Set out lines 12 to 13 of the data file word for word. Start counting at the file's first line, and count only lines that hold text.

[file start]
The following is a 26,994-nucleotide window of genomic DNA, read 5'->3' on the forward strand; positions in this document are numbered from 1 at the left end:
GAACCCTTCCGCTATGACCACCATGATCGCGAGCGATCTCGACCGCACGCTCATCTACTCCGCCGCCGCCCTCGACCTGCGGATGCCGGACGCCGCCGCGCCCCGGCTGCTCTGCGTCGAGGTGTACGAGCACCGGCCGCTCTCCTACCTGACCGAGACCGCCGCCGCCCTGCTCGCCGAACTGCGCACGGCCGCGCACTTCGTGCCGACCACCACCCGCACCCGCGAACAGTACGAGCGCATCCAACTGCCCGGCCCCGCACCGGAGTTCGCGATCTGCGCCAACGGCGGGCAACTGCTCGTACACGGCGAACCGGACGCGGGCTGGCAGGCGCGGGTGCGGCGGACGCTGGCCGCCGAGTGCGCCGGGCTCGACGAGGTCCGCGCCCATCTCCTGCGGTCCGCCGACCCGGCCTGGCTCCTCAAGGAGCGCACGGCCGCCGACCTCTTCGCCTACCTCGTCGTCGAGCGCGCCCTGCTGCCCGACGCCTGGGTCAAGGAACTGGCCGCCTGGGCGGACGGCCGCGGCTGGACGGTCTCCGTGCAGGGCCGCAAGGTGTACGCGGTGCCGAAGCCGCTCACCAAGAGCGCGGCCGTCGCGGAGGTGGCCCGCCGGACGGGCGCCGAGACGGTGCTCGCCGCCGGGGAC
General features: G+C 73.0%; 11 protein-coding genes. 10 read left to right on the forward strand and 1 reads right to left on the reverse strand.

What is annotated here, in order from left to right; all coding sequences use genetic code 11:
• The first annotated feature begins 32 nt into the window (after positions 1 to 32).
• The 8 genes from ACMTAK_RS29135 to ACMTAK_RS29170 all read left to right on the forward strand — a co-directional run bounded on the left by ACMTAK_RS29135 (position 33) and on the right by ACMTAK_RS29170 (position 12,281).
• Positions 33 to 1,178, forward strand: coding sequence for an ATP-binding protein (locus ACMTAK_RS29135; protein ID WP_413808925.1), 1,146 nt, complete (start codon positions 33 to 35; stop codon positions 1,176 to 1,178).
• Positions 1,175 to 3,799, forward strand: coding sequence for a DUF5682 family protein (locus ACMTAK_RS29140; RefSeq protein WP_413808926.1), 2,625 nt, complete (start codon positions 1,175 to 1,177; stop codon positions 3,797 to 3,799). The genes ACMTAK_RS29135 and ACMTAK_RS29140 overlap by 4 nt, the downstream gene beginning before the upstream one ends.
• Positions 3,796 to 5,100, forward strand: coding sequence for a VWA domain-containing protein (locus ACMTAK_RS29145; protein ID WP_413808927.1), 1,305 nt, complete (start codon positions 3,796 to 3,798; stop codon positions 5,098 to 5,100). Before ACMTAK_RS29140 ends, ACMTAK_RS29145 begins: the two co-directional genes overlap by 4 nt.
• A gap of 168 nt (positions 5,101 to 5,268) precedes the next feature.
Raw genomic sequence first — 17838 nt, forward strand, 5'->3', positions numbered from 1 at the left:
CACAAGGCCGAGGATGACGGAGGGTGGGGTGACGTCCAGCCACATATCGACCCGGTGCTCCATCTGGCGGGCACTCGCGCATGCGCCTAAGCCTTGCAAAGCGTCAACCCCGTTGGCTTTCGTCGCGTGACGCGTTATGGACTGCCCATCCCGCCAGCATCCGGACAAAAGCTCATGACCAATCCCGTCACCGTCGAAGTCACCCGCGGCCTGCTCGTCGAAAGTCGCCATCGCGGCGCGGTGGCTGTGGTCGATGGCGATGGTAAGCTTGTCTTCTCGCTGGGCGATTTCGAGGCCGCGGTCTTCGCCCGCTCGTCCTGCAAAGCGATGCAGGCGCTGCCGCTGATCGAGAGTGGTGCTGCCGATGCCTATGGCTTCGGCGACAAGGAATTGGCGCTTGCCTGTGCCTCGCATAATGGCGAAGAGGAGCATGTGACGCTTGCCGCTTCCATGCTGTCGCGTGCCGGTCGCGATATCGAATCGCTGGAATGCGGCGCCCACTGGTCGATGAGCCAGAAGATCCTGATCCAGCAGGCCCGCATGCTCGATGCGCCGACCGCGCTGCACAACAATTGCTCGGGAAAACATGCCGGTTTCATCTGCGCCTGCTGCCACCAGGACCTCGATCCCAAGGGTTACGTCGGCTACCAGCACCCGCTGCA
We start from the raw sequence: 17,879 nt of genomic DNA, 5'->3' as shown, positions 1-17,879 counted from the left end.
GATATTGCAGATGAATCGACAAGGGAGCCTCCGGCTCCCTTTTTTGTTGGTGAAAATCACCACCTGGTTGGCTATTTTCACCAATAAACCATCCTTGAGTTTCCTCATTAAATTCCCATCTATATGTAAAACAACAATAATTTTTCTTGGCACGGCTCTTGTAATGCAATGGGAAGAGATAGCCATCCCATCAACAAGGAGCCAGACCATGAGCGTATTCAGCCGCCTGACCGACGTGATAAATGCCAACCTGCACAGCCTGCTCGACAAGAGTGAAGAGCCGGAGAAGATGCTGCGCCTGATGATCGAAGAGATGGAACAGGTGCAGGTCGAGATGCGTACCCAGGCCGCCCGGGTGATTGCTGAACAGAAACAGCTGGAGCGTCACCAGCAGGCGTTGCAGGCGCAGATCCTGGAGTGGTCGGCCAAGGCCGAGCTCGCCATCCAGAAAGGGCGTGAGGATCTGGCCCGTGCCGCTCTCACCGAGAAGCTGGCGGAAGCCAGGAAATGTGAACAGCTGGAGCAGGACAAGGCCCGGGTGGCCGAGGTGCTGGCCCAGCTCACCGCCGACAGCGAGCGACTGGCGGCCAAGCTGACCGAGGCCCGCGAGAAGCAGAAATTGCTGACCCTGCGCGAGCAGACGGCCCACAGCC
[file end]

CACAAGGCCGAGGATGACGGAGGGTGGGGTGACGTCCAGCCACATATCGACCCGGTGCTCCATCTGGCGGGCACTCGCGCATGCGCCTAAGCCTTGCAAAGCGTCAACCCCGTTGGCTTTCGTCGCGTGACGCGTTATGGACTGCCCATCCCGCCAGCATCCGGACAAAAGCTCATGACCAATCCCGTCACCGTCGAAGTCACCCGCGGCCTGCTCGTCGAAAGTCGCCATCGCGGCGCGGTGGCTGTGGTCGATGGCGATGGTAAGCTTGTCTTCTCGCTGGGCGATTTCGAGGCCGCGGTCTTCGCCCGCTCGTCCTGCAAAGCGATGCAGGCGCTGCCGCTGATCGAGAGTGGTGCTGCCGATGCCTATGGCTTCGGCGACAAGGAATTGGCGCTTGCCTGTGCCTCGCATAATGGCGAAGAGGAGCATGTGACGCTTGCCGCTTCCATGCTGTCGCGTGCCGGTCGCGATATCGAATCGCTGGAATGCGGCGCCCACTGGTCGATGAGCCAGAAGATCCTGATCCAGCAGGCCCGCATGCTCGATGCGCCGACCGCGCTGCACAACAATTGCTCGGGAAAACATGCCGGTTTCATCTGCGCCTGCTGCCACCAGGACCTCGATCCCAAGGGTTACGTCGGCTACCAGCACCCGCTGCA
We start from the raw sequence: 17,879 nt of genomic DNA, 5'->3' as shown, positions 1-17,879 counted from the left end.